The story of the long litigation in regard to the rights to their patents, that dragged the brothers through court after court, is well known. During those troubled days Wilbur Wright contracted typhoid fever. Worn out with worry, he did not have the stamina to resist the disease that finally brought his life to an end.


When the news of his death reached Kitty Hawk, Captain Tate was the first to suggest that a marker ought to be placed on the spot where the 1900 glider was assembled, and some years later it was erected. Later still he supplied the data for the Wright Memorial Monument, now crowning the summit of the larger of the two Kill Devil Hills.


Captain Tate is a member of the National Aeronautic Association of the United States, on whose board of governors he served for several years, and at Whose annual convention he is always an honored guest. When officials and dignitaries of the United States assembled on the historic hill on March 4,1931, to begin construction of the Wright Monument, he secured the spade with which the first earth was turned, and with W. 0. Saunders of Elizabeth City, had it silver-plated and suitably inscribed. Later, while in Dayton Ohio, the guest of Orville Wright, he presented the spade to his host as a testimony of gratitude for the fame that the two brothers had brought to Dare County.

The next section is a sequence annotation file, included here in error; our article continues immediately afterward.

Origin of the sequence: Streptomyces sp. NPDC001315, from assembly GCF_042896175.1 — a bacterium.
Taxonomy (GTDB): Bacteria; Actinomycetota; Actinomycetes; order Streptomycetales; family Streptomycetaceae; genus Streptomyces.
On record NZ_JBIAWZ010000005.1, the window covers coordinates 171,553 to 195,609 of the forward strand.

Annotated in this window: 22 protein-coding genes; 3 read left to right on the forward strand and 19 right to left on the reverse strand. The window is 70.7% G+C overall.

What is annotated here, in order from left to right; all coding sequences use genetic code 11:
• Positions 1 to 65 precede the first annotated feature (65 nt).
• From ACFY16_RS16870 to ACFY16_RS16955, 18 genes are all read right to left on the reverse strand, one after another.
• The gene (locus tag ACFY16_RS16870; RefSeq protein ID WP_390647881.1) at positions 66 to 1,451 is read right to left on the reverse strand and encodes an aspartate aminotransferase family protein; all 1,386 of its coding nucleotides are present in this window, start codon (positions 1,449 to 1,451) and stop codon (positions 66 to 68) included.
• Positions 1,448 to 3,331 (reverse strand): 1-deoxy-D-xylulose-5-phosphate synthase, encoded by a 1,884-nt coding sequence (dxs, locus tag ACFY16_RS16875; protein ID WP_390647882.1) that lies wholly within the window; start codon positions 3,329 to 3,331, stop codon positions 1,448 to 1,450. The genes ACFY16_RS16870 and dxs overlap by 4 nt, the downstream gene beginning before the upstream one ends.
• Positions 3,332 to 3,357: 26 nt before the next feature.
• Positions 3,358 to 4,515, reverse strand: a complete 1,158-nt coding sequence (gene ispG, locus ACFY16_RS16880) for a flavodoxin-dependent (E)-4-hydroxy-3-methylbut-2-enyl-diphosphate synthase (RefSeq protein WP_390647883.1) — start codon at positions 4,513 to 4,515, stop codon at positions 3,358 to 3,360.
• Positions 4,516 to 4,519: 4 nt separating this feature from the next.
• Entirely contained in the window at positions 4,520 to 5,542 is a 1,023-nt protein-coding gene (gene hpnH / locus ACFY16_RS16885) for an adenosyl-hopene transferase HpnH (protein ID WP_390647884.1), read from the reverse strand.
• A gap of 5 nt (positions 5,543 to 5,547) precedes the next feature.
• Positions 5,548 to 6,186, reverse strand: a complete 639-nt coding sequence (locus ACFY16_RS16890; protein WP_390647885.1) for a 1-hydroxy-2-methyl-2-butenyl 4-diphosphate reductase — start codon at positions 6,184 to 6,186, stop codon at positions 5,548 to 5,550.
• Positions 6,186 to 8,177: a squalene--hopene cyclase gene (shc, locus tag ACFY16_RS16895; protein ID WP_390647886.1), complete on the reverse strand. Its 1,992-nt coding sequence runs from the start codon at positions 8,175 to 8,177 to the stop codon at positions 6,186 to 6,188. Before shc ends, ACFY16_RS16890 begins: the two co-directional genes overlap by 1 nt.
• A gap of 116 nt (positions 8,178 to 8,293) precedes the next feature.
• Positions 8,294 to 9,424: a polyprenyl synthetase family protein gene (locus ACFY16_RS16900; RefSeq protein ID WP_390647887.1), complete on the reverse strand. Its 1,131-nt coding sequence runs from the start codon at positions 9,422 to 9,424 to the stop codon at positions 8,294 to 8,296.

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Captain Tate's reply to the letter from the Wrights, resulting in their selection of Kitty Hawk and Kill Devil Hill as the scene of their experiment, has given Dare County's fame as the Birthplace of the Nation, the added fame as the Birthplace of Aviation. Since that memorable flight in December, 1903; Dare County has experienced a prosperity hitherto undreamed of by its people, and Captain Tate's share in bringing this new day to his native home deserves the gratitude not only of Dare, but of the State as well.


As a distinguished statesman has said,, "Captain Tate rocked the cradle of aviation down at Kitty Hawk, when no one save the Wrights was interested in the subject."


Captain Tate is rounding out thirty years of service in three departments of the Government, during which time he has lost only eleven days from sickness or disability. He is now Supervisor of Aids to Navigation on a section of the Intra-Coastal Waterway from North Landing Bridge in Virginia to Albemarle Sound.


Captain Tate will reach retirement age in December, 1940-a fact no one would suspect from his alert erect carriage and undimmed eye. His duties have kept him closely confined to his work, but 'nevertheless he has found time during these years to win his chosen title, "North Carolina's Original Aviation Booster."


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Higher resolution image


[Caption] CAPTAIN WILLIAM J. TATE



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Citation: Albertson, Catherine, ed. Wings over Kill Devil...and Legends of the Dunes of Dare. Wings Over Kill Devil, by Capt. William Tate. 1940.
Location: Stacks, Joyner Library, East Carolina University, Greenville, NC 27858 USA
Call Number:F262.D2 A32x 1940   Display Catalog Record